Volume 2015 Supplement 1
Novel heterozygous mutations of the SF1 gene and their functional characterization in patients with 46,XY disorders of sex development (DSD) without adrenal insufficiency
© Choi et al; licensee BioMed Central Ltd. 2015
Published: 28 April 2015
Heterozygous mutations in SF1 have been identified in patients with 46,XY disorders of sex development (DSD) with normal adrenal function. This study was aimed to identify mutations in the SF1 gene in patients with 46,XY DSD and functional characteristics of their impact.
This study included 48 patients with 46,XY DSD without adrenal insufficiency or dysmorphic features. Genomic DNA was extracted from peripheral blood leukocytes and direct sequencing of the 6 coding exons of SF1 was performed. To evaluate the effect of SF1 mutations on transcriptional activity, transient transfection studies were performed using dual luciferase reporter assay system with cotransfection of PGL4.75 Renilla luciferase as a marker of transfection efficiency. Wild-type, or mutant SF1 expression vectors with SF1 dependent StAR and MIS promoters linked to luciferase were assayed for luciferase activity.
Four of 48 patients (8.3%) harbored heterozygous novel sequence variants of the SF1 gene: p.G26A, p.C283R, p.L384RfsX7 and p.E445X. They presented female external genitalia with clitoromegaly in childhood or primary amenorrhea in adolescence. Endocrine evaluation at diagnosis showed low basal gonadotropin and testosterone levels. Functional studies of the p.G26A, p.C283R, and p.L384RfsX7 mutants demonstrated impaired transcriptional activation of SF1-responsive promoters. However, p.E445X mutant displayed no functional perturbation as wild-type.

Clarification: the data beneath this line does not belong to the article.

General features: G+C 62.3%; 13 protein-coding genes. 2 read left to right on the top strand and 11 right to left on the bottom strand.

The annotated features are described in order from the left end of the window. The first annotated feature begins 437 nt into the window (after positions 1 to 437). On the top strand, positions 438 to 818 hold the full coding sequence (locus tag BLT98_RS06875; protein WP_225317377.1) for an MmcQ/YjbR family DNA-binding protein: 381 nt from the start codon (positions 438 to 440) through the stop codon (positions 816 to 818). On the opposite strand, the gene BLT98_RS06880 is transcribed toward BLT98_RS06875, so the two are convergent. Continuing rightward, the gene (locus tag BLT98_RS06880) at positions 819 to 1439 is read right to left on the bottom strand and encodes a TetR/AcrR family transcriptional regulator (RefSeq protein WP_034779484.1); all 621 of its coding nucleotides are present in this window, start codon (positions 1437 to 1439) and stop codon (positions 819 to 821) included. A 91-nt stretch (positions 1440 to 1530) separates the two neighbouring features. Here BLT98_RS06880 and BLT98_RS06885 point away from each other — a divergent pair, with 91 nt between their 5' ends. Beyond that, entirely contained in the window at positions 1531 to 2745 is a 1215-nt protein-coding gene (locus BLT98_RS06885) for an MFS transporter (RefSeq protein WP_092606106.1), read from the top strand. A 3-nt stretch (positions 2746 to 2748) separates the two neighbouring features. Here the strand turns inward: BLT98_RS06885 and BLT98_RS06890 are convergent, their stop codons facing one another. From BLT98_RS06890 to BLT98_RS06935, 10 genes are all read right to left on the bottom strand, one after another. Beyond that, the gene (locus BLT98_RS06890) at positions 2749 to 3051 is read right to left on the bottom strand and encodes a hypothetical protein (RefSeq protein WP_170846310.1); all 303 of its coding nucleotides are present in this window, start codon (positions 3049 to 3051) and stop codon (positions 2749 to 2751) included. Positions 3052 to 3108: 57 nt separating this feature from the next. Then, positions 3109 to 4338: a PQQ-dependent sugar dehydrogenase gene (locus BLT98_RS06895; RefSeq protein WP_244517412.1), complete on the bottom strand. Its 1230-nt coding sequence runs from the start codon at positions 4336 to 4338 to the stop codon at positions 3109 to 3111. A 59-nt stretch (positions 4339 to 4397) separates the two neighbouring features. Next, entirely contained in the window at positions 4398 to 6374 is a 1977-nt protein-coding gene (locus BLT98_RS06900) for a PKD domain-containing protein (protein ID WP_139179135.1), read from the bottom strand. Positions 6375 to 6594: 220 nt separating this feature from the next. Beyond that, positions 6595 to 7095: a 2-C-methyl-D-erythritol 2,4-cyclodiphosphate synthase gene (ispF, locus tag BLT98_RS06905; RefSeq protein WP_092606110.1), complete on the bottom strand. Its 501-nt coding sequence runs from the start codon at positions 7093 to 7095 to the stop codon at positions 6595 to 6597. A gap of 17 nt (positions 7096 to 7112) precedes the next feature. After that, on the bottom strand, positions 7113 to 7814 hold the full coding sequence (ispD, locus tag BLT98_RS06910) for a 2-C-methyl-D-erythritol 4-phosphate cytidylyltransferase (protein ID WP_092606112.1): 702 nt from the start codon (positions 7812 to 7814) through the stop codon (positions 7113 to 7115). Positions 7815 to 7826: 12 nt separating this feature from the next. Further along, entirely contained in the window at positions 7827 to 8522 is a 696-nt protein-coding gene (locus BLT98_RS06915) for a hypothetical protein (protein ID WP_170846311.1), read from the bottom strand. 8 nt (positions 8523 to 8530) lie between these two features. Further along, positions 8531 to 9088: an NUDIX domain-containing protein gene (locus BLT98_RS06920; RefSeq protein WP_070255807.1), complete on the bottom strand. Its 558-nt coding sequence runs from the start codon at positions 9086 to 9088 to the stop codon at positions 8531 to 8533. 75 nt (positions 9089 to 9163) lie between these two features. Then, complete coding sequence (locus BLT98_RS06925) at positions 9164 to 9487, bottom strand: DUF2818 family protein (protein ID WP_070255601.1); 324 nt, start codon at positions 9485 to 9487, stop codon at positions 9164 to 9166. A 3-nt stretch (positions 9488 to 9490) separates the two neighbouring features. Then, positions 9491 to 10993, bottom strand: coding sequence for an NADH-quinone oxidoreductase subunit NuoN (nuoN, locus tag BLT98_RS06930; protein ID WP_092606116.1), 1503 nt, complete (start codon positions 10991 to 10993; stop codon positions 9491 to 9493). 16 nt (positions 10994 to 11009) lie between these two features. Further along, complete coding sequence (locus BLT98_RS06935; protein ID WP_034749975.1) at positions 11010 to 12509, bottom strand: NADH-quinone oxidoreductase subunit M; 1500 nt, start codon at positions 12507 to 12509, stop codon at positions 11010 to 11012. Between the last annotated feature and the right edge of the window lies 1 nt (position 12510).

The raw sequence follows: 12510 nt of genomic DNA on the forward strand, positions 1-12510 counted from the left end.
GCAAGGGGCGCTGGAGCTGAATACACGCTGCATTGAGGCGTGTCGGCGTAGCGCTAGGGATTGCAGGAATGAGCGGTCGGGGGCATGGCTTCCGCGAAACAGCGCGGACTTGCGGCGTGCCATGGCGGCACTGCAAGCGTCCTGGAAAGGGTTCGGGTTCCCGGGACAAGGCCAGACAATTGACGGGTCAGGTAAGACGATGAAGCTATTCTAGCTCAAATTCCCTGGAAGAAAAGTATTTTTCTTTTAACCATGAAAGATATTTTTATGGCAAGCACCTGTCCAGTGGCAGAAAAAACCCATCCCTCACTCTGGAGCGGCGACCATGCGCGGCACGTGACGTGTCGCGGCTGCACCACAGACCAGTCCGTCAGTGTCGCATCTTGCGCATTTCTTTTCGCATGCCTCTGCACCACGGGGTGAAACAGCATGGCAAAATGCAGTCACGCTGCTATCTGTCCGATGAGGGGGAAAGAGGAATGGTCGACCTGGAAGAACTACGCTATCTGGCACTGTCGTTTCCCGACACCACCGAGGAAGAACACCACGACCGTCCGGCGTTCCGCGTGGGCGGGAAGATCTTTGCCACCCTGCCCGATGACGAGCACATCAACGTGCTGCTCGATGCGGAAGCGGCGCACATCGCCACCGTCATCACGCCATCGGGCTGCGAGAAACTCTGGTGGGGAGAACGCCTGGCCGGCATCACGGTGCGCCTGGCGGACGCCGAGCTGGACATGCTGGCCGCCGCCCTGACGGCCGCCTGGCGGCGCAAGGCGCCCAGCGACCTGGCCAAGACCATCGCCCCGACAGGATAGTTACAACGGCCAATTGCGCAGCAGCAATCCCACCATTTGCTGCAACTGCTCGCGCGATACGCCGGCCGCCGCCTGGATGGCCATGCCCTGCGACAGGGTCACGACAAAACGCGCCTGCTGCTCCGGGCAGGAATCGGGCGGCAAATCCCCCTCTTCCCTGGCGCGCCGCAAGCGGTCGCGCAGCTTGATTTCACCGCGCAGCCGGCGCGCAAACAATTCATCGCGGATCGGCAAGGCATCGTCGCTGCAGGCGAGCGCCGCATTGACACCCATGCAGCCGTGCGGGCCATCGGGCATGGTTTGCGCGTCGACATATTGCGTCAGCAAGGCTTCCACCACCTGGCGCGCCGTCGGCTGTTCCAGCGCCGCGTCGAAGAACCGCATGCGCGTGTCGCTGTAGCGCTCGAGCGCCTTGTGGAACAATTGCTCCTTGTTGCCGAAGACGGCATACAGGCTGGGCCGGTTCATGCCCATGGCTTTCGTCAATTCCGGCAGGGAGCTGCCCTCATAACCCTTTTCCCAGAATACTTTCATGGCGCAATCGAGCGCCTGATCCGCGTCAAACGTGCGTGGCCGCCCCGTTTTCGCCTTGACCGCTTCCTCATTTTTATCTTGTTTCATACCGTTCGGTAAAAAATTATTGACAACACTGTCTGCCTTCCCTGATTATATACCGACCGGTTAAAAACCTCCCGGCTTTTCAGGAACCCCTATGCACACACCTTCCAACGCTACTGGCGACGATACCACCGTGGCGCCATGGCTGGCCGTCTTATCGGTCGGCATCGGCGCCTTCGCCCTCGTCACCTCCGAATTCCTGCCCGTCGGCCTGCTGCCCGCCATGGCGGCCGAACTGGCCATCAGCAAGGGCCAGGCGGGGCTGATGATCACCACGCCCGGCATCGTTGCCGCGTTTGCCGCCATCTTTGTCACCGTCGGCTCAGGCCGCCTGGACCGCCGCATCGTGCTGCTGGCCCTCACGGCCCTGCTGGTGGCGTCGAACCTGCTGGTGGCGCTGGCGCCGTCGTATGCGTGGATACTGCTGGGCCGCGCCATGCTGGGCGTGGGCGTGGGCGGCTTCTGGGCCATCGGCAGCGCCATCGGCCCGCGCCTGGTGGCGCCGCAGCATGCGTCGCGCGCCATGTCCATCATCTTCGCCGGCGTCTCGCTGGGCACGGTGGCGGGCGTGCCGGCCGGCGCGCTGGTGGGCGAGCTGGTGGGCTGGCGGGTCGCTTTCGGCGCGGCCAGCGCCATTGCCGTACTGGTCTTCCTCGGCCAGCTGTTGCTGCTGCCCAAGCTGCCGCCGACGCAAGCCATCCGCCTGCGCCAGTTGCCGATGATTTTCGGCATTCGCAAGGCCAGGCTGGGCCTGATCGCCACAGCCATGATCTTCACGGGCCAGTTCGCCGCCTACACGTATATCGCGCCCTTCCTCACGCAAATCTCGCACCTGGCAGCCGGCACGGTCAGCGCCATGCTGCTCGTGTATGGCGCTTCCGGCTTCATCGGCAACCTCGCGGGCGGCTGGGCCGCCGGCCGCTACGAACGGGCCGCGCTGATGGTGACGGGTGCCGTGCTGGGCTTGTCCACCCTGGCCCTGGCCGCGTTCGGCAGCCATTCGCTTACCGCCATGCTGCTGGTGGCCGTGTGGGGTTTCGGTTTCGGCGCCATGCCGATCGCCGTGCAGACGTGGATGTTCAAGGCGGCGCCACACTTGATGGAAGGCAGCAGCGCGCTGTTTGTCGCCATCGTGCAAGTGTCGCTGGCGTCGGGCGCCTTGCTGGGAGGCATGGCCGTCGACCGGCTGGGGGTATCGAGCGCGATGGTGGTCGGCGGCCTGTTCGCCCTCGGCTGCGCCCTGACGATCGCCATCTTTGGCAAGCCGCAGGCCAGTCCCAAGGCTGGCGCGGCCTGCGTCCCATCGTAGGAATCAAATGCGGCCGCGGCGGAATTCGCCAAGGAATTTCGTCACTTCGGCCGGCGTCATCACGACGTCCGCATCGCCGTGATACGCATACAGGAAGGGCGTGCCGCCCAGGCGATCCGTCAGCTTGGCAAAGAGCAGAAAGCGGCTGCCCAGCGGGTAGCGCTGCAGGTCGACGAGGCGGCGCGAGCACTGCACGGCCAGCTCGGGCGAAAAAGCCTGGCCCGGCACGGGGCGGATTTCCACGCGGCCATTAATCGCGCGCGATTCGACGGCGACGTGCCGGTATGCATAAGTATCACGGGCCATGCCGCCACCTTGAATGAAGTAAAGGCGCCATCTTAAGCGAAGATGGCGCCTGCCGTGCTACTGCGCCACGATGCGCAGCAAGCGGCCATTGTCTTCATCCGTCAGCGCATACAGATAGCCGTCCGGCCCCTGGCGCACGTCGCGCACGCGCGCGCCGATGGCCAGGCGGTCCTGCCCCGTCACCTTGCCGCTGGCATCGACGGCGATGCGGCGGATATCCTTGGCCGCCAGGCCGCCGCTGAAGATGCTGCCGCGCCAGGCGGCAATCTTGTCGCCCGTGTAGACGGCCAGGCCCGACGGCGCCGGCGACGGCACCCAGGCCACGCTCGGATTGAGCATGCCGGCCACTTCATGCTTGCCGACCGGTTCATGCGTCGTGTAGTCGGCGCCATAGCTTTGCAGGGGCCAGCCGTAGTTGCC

This study identified three novel loss-of-function mutations and their functional characteristics in patients with 46,XY DSD. Loss of function mutation in the SF-1gene is one of the relatively common causes of 46, XY DSD. Therefore, genetic defect of the SF-1 gene should be considered as an etiology in 46,XY individuals without adrenal insufficiency.
This article is published under license to BioMed Central Ltd. This is an Open Access article distributed under the terms of the Creative Commons Attribution License (http://creativecommons.org/licenses/by/4.0), which permits unrestricted use, distribution, and reproduction in any medium, provided the original work is properly cited. The Creative Commons Public Domain Dedication waiver (http://creativecommons.org/publicdomain/zero/1.0/) applies to the data made available in this article, unless otherwise stated.